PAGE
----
# ocaml-torch

**ocaml-torch** provides some ocaml bindings for the PyTorch tensor library.
This brings to OCaml NumPy-like tensor computations with GPU acceleration and tape-based automatic
differentiation.

These bindings use the PyTorch C++ API and are mostly automatically generated. The current GitHub tip corresponds to PyTorch 1.0.0.

## Opam Installation

The opam package can be installed using the following command. This automatically installs the CPU version of libtorch.

`opam install torch`

You can then compile some sample code, see some instructions below.
**ocaml-torch** can also be used in interactive mode via
utop or
ocaml-jupyter.

Here is a sample utop session.

### Build a Simple Example

To build a first torch program, create a file `example.ml`

with the
following content.

```
open Torch
let () =
let tensor = Tensor.randn [ 4; 2 ] in
Tensor.print tensor
```

Then create a `dune`

file with the following content:

```
(executables
(names example)
(libraries torch))
```

Run `dune exec example.exe`

to compile the program and run it!

Alternatively you can first compile the code via `dune build example.exe`

then run the executable
`_build/default/example.exe`

(note that building the bytecode target `example.bc`

may
not work on macos).

## Tutorials

- MNIST tutorial.
- Finetuning a ResNet-18 model.
- Generative Adversarial Networks.
- Running some Python model.

## Examples

Below is an example of a linear model trained on the MNIST dataset (full code).

```
(* Create two tensors to store model weights. *)
let ws = Tensor.zeros [image_dim; label_count] ~requires_grad:true in
let bs = Tensor.zeros [label_count] ~requires_grad:true in
let model xs = Tensor.(mm xs ws + bs) in
for index = 1 to 100 do
(* Compute the cross-entropy loss. *)
let loss =
Tensor.cross_entropy_for_logits (model train_images) ~targets:train_labels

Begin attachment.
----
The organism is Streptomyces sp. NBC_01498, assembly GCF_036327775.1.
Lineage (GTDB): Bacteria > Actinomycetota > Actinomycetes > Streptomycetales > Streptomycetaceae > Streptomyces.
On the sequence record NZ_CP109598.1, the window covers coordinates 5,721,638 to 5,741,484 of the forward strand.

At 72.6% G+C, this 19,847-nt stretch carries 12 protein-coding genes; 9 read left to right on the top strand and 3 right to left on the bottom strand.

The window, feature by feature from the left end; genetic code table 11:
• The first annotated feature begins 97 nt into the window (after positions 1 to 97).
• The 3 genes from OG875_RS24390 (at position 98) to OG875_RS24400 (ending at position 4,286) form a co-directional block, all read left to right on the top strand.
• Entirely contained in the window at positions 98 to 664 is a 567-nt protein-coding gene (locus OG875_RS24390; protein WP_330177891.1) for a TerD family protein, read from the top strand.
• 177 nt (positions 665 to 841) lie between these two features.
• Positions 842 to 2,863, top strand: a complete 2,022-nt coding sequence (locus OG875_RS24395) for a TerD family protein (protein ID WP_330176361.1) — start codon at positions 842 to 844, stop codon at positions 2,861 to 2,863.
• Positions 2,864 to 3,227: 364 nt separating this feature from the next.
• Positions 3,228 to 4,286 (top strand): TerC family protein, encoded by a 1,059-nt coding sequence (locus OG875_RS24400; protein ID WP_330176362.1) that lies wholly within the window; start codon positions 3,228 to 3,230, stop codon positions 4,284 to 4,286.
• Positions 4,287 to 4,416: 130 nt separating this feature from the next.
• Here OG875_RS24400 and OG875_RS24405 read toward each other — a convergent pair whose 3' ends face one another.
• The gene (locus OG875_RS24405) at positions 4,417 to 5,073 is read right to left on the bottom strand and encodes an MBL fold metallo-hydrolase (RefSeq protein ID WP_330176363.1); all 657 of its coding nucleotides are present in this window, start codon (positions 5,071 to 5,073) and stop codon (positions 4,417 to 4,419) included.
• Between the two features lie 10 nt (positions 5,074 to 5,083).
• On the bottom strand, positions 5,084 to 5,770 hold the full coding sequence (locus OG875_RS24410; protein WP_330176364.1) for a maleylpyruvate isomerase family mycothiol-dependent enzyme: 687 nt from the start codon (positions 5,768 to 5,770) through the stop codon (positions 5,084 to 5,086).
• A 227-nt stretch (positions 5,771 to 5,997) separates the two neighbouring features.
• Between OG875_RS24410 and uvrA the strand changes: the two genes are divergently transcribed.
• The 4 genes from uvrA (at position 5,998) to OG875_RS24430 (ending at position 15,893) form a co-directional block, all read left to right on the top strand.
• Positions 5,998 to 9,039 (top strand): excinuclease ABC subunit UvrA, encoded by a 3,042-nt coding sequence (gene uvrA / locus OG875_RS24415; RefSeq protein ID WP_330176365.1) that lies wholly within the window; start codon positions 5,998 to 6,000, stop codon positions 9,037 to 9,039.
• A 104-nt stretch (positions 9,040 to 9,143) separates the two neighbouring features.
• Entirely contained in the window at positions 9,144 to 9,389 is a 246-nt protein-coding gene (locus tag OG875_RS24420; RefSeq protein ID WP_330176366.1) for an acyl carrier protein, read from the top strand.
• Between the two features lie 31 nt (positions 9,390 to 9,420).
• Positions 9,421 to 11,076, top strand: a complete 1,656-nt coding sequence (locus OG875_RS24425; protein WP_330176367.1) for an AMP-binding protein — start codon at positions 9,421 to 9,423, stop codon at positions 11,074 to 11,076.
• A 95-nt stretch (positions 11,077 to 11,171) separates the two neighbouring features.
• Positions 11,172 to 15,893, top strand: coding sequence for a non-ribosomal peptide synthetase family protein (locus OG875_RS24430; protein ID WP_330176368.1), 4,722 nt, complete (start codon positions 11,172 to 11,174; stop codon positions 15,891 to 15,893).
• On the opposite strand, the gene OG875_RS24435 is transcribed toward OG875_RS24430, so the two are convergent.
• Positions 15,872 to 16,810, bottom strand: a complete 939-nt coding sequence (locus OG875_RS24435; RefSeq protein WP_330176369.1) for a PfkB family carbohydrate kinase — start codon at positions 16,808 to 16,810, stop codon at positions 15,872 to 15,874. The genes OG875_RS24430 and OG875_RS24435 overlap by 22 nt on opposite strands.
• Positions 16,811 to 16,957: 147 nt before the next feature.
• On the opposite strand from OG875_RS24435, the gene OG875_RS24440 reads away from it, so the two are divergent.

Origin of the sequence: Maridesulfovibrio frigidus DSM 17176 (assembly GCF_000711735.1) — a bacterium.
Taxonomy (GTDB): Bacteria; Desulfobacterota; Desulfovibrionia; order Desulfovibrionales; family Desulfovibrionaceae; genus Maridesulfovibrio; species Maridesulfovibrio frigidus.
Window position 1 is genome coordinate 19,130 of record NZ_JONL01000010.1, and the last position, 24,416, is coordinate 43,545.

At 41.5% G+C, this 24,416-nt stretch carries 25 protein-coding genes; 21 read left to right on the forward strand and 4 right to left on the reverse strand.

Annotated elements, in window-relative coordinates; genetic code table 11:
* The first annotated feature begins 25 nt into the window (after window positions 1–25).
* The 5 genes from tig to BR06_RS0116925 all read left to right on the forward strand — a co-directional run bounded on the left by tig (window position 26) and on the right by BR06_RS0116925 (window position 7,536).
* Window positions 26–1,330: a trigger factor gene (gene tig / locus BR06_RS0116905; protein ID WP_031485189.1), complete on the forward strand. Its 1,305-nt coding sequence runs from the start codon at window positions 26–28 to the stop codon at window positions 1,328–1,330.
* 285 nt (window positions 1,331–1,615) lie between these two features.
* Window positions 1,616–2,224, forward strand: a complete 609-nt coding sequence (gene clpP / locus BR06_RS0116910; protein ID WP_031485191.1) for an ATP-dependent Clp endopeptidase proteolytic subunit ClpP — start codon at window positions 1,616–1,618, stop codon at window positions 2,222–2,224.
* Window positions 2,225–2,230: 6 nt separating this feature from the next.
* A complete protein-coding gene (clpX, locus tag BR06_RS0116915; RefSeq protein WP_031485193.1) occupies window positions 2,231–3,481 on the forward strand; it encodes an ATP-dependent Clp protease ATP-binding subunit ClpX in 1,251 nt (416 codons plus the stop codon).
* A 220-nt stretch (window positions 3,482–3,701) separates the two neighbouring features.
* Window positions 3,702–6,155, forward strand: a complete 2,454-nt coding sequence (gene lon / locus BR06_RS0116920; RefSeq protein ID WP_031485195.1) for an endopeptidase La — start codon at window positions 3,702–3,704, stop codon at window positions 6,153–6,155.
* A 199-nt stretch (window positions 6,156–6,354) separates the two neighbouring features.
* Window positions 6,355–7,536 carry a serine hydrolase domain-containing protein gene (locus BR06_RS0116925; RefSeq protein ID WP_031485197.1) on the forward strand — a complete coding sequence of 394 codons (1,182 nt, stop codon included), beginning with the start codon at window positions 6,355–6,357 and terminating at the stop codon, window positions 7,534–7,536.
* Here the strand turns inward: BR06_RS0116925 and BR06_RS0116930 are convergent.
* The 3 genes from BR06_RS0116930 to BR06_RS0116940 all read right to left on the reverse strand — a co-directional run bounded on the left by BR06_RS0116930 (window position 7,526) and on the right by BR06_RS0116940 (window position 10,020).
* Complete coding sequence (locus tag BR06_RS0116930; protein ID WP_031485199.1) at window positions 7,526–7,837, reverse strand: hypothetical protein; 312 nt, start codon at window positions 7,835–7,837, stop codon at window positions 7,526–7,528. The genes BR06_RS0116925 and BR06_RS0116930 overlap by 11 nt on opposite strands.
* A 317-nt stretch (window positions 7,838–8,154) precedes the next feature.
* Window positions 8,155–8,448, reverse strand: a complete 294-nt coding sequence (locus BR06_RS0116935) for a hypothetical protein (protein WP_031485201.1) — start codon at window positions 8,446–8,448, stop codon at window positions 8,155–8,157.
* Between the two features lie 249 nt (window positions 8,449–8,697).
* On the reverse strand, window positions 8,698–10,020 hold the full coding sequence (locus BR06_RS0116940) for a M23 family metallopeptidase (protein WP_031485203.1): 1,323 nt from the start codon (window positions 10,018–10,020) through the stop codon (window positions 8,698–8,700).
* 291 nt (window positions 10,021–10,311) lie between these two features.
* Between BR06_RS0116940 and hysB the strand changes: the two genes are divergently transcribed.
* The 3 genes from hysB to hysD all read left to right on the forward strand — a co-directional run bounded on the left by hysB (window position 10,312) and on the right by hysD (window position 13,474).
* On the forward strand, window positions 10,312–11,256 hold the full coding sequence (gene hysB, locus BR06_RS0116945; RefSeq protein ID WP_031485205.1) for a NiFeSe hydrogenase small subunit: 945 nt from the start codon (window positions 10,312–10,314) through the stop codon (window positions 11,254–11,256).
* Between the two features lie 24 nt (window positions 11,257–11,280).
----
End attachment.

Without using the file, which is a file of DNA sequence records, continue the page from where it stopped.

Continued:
in
Tensor.backward loss;
(* Apply gradient descent, disable gradient tracking for these. *)
Tensor.(no_grad (fun () ->
ws -= grad ws * f learning_rate;
bs -= grad bs * f learning_rate));
(* Compute the validation error. *)
let test_accuracy =
Tensor.(sum (argmax (model test_images) = test_labels) |> float_value)
|> fun sum -> sum /. test_samples
in
printf "%d %f %.2f%%\n%!" index (Tensor.float_value loss) (100. *. test_accuracy);
end
```

- Some ResNet examples on CIFAR-10.
- A simplified version of char-rnn illustrating character level language modeling using Recurrent Neural Networks.
- Neural Style Transfer applies the style of an image to the content of another image. This uses some deep Convolutional Neural Network.

## Models and Weights

Various pre-trained computer vision models are implemented in the vision library. The weight files can be downloaded at the following links:

- ResNet-18 weights.
- ResNet-34 weights.
- ResNet-50 weights.
- ResNet-101 weights.
- ResNet-152 weights.
- DenseNet-121 weights.
- DenseNet-161 weights.
- DenseNet-169 weights.
- SqueezeNet 1.0 weights.
- SqueezeNet 1.1 weights.
- VGG-13 weights.
- VGG-16 weights.

Running the pre-trained models on some sample images can the easily be done via the following commands.

```
make all
_build/default/examples/pretrained/predict.exe path/to/resnet18.ot tiger.jpg
```

## Alternative Installation Options

These alternative ways to install **ocaml-torch** could be useful to run with GPU
acceleration enabled.

### Option 1: Using PyTorch pre-built Binaries

The libtorch library can be downloaded from the PyTorch website (1.0.0 cpu version).

Download and extract the libtorch library then to build all the examples run:

```
export LIBTORCH=/path/to/libtorch
git clone https://github.com/LaurentMazare/ocaml-torch.git
cd ocaml-torch
make all
```

### Option 2: Using PyTorch Conda package

Conda packages for PyTorch 1.0 can be used via the following command.

```
conda create -n torch
source activate torch
conda install pytorch-cpu=1.0.0 -c pytorch
# Or for the CUDA version
# conda install pytorch=1.0.0 -c pytorch
git clone https://github.com/LaurentMazare/ocaml-torch.git
cd ocaml-torch
make all
```